Diamond Cut Audio Restoration Tools

Diamond Cut Audio Restoration Tools
Diamond Cut Audio Restoration Tools
DC-8 Icon
Diamond Cut Audio Resotration Tools
Developer(s) Craig Maier and Rick Carlson of Diamond Cut Productions
Initial release 1995
Stable release 8.0 / March 18, 2010; 19 months ago (2010-03-18)
Operating system Windows XP SP2 and newer.
Type Digital audio editor, audio restoration, sound restoration, record restoration
License Proprietary
Website Diamond Cut Productions Homepage

Diamond Cut Audio restoration tools (aka. DC-Art) is a set of digital audio editor tools from Diamond Cut Productions used for audio restoration, record restoration, sound restoration of gramophone records and other audio containing media.



Diamond Cut Audio Resotration Tools (DC-Art) was originally a private venture by R&D engineer Craig Maier and software engineer Rick Carlson. Developed in the early 1990s, the original concept was conceived in an attempt to preserve the extensive Edison Lateral collection of test pressing recordings held at the Edison National Historic Site in West Orange, New Jersey. DC-Art was developed so that the many test pressings could be transferred to digital tape for preservation and archival purposes. The total number of songs which were recorded with the original software numbered over 1200 in anywhere from two to five takes and included many recordings that had not been played since the late 1920s.[2]

In 1995, the Diamond Cut Audio Restoration Tools (DC-Art) program was first formally introduced into the commercial marketplace. Since then DC-Art (or DC for short) has been used throughout the world for not only musical audio restoration applications, but for others such as 911 call restoration, clarification of police surveillance recordings, cleanup of radio broadcasts for release on CD, restoration of historic spoken word recordings, cockpit voice recording restoration among others. The full version is highly useful and flexible for any number of audio related operations.


Unlike other programs in the field of record and audio restoration, DC-Art has undergone regular and significant modifications on an almost annual basis. Many of the changes appear to stem from the frequent discussions and interest in the process of audio restoration[3][4] by addressing them using new and novel algorithms in order to both simplify and improve the outcomes of the audio restoration process. As such, many of the releases include alterations aimed at both novice and experienced/expert users or engineers in the field:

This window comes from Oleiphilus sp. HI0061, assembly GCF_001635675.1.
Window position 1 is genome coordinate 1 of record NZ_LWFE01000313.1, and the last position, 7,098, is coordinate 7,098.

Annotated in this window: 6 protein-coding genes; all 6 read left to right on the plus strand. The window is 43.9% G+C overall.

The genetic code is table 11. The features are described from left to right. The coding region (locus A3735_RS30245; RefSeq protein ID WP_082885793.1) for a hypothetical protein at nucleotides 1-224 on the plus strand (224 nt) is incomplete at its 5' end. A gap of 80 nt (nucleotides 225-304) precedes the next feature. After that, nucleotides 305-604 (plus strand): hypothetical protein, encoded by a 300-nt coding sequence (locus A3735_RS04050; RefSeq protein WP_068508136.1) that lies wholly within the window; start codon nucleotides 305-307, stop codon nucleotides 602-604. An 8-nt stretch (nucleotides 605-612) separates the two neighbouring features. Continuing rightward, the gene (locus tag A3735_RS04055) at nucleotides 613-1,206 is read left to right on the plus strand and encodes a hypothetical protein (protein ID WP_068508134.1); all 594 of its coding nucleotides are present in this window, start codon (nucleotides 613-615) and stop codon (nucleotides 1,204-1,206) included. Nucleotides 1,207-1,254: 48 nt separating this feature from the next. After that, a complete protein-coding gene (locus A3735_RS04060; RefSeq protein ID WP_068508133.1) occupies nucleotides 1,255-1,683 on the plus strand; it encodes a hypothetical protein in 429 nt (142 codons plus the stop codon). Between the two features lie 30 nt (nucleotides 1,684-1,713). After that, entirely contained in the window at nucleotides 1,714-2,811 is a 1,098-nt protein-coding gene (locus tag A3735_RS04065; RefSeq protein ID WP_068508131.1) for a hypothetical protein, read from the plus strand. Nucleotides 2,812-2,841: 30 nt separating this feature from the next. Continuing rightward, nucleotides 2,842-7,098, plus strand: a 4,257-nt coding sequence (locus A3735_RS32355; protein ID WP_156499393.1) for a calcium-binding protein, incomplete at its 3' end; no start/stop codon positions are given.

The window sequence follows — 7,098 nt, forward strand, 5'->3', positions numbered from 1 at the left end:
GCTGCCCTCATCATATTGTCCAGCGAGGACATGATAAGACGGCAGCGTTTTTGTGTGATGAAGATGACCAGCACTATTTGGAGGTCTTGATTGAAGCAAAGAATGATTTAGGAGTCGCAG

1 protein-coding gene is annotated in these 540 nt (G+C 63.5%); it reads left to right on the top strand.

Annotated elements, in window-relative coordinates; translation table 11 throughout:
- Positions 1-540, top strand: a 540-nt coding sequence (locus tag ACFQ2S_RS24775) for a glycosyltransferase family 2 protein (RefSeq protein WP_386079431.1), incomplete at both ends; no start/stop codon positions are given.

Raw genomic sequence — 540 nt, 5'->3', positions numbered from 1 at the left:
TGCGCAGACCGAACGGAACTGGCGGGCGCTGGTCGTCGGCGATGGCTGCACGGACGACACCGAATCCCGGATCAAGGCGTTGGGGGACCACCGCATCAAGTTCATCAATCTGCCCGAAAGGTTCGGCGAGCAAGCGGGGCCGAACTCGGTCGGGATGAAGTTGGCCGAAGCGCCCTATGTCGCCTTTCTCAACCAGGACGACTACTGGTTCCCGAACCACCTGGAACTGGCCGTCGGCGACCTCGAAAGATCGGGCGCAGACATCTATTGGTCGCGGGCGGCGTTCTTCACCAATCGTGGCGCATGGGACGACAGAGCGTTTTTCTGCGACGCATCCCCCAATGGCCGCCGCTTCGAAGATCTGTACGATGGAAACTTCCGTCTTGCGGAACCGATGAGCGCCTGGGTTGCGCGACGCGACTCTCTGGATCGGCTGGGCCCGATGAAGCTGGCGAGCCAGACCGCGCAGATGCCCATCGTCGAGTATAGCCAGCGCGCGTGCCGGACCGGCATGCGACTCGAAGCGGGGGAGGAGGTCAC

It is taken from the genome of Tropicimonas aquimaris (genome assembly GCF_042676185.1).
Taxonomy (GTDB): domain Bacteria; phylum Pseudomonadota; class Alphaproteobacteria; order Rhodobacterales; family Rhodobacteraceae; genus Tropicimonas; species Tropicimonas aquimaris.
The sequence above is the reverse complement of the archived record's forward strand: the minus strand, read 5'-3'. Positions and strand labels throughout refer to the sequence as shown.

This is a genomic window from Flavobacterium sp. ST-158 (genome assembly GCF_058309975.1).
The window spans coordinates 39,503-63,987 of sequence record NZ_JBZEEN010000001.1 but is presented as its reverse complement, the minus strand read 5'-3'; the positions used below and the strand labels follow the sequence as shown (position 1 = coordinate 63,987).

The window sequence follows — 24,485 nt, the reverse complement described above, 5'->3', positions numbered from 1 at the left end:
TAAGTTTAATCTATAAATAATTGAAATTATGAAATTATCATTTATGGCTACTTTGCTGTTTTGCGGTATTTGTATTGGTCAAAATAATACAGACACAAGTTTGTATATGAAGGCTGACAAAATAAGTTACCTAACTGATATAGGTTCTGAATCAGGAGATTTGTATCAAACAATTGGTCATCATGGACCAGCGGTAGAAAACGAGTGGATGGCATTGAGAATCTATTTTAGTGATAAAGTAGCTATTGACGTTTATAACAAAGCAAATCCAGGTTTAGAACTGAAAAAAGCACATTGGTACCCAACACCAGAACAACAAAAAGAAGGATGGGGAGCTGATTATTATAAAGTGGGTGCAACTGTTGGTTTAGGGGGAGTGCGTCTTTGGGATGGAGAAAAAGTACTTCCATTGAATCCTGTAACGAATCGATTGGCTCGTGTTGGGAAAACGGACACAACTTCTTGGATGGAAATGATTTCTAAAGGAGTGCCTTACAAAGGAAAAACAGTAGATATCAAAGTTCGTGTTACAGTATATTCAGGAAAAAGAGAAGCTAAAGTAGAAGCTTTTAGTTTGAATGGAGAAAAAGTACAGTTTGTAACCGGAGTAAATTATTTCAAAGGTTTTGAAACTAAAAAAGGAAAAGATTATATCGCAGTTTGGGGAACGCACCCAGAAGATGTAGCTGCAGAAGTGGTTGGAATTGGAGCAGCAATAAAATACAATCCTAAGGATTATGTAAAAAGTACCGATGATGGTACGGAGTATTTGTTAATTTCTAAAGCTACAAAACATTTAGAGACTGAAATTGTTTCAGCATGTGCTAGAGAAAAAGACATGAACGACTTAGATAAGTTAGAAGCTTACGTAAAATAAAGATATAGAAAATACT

DC-Art was the first of the officially released audio restoration programs from Diamond Cut Productions in April 1995 and featured a 16-bit processing architecture for the various audio processing algorithms. Initially it was released as a beta version to potential customers and identified as QA 1.1. During the initial release it took several months of de-bugging to optimise the various algorithms. DC-Art V1.0 was made available to the public by July 1996 and later through Tracer Technologies, Inc.[5] in order to facilitate the marketing and distribution of the software. Version 2.0 of DC-Art was released later in December 1997 and included innovative real-time filter previews. If you have an original copy of QA 1.1, consider it a collectable antique!


DC-Art 32 was released in 1998 and also referred to as "DC-Art Version 3.0". In contrast to the earlier release, DC-Art 32 used a 32-bit processing architecture to improve the accuracy of the various audio processing algorithms. Unlike other audio-restoration software, DC-Art 32 also introduced a novel enhancement processes termed the Virtual Valve Amplifier (aka. VVA). This novel enhancement algorithm provided the opportunity to re-create or enhance various harmonic frequencies that are otherwise lost during the audio restoration process and to "color" sound to match that of the era from which the recording was made.